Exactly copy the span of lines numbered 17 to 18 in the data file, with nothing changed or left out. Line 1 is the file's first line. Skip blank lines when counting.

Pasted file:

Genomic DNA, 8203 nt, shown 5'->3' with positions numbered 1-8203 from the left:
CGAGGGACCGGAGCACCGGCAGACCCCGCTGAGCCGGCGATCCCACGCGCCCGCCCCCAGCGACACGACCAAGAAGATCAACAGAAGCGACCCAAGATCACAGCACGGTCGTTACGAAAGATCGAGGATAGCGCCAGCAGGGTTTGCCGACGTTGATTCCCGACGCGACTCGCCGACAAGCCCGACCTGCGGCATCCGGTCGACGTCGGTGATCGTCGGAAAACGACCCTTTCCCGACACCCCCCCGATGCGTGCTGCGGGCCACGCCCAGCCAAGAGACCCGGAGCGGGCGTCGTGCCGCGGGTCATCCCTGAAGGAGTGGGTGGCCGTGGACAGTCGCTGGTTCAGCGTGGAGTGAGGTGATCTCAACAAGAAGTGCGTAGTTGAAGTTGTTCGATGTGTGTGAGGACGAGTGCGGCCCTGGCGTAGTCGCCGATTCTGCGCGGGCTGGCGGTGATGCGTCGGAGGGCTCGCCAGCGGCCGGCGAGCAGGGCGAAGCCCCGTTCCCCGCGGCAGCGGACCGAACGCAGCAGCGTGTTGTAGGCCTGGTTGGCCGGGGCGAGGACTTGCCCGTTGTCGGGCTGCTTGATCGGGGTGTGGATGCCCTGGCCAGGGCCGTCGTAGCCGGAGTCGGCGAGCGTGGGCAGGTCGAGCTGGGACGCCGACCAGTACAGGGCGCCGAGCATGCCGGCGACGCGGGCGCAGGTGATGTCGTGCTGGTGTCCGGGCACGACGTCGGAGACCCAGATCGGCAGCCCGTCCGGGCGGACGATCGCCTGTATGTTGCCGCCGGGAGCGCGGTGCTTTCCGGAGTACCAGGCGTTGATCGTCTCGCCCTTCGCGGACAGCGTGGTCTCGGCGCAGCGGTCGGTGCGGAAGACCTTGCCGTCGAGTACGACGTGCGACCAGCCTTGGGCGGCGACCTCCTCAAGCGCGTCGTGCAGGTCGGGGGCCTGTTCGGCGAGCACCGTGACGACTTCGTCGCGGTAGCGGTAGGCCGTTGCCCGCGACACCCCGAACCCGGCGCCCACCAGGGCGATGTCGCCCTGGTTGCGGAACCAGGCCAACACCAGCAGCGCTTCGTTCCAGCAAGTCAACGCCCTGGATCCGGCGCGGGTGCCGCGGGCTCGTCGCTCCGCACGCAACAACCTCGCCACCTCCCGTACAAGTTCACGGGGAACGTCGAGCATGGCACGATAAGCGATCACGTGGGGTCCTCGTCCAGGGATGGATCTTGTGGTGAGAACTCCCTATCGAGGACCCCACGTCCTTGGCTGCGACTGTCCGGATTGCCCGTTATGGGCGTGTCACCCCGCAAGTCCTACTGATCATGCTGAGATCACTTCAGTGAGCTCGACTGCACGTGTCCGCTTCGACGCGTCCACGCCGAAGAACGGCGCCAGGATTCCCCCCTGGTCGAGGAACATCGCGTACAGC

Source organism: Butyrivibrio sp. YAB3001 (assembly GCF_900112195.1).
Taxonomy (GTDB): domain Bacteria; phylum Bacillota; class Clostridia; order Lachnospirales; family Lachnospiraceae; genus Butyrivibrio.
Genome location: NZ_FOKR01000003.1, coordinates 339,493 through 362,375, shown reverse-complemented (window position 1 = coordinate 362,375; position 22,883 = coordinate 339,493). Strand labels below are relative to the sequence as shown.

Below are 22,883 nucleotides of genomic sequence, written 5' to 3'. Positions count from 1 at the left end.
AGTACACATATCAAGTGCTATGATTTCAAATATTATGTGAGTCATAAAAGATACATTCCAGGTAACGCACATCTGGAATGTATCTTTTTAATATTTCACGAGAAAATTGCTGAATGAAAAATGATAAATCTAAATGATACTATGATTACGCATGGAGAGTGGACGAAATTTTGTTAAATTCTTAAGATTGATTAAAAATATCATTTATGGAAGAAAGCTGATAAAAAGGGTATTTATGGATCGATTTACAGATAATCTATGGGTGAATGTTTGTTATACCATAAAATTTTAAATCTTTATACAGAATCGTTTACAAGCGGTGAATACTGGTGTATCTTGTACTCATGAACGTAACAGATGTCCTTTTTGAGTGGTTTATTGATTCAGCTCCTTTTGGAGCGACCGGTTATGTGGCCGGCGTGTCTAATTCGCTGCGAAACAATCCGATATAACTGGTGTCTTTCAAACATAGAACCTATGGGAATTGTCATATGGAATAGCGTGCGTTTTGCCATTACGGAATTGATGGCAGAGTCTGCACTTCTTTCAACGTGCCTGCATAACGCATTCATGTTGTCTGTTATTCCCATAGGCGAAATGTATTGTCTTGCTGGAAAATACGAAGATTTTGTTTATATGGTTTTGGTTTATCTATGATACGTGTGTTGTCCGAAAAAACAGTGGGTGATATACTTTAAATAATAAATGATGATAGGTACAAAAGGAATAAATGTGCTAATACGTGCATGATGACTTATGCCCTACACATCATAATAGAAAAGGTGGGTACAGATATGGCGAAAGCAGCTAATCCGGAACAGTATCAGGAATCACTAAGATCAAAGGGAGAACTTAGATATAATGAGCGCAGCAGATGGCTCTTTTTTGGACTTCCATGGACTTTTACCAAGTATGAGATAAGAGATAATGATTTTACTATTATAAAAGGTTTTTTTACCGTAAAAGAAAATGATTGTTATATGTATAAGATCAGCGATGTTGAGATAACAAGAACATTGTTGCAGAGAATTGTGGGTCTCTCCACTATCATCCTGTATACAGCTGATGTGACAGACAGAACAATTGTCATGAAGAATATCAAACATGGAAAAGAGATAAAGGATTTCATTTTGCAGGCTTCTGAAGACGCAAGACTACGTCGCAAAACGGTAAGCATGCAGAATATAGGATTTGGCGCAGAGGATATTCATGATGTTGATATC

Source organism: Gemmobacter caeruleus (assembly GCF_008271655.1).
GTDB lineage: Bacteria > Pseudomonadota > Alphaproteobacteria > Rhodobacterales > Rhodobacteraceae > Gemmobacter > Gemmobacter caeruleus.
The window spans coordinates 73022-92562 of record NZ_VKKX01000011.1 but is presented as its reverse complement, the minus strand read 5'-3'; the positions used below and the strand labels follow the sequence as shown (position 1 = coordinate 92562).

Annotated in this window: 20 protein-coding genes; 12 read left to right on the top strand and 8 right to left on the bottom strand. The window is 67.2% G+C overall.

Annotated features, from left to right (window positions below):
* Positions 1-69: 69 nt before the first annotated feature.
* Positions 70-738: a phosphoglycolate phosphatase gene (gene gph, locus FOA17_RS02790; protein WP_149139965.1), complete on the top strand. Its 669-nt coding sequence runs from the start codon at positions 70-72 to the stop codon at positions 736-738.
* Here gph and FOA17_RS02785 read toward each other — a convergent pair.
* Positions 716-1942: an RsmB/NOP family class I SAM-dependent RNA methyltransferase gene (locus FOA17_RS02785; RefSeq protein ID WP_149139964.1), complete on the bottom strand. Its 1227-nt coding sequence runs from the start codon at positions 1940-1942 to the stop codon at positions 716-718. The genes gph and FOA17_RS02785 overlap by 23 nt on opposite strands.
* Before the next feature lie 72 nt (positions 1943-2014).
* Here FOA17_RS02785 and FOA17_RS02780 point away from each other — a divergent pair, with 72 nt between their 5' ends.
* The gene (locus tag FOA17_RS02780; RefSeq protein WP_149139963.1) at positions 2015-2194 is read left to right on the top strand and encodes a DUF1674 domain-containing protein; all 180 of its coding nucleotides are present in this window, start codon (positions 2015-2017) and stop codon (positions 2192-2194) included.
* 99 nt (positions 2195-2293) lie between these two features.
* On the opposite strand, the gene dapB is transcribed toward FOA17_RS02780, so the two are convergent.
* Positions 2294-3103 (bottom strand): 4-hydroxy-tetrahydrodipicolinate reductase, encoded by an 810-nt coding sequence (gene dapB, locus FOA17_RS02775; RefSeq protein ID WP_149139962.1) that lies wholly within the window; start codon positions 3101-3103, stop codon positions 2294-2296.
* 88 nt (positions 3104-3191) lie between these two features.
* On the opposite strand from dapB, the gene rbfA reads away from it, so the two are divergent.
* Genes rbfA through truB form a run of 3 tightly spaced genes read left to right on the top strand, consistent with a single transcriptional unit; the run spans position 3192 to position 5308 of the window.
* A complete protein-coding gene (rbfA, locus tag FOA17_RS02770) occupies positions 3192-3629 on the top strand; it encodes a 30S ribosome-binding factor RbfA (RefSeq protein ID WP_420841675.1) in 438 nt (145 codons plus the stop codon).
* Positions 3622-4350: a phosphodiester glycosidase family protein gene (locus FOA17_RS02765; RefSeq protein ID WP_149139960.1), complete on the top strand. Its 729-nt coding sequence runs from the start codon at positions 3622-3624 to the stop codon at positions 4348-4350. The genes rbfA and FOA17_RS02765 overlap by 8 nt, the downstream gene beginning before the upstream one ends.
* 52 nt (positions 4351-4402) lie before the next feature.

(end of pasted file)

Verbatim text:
* Before the next feature lie 72 nt (positions 1943-2014).
* Here FOA17_RS02785 and FOA17_RS02780 point away from each other — a divergent pair, with 72 nt between their 5' ends.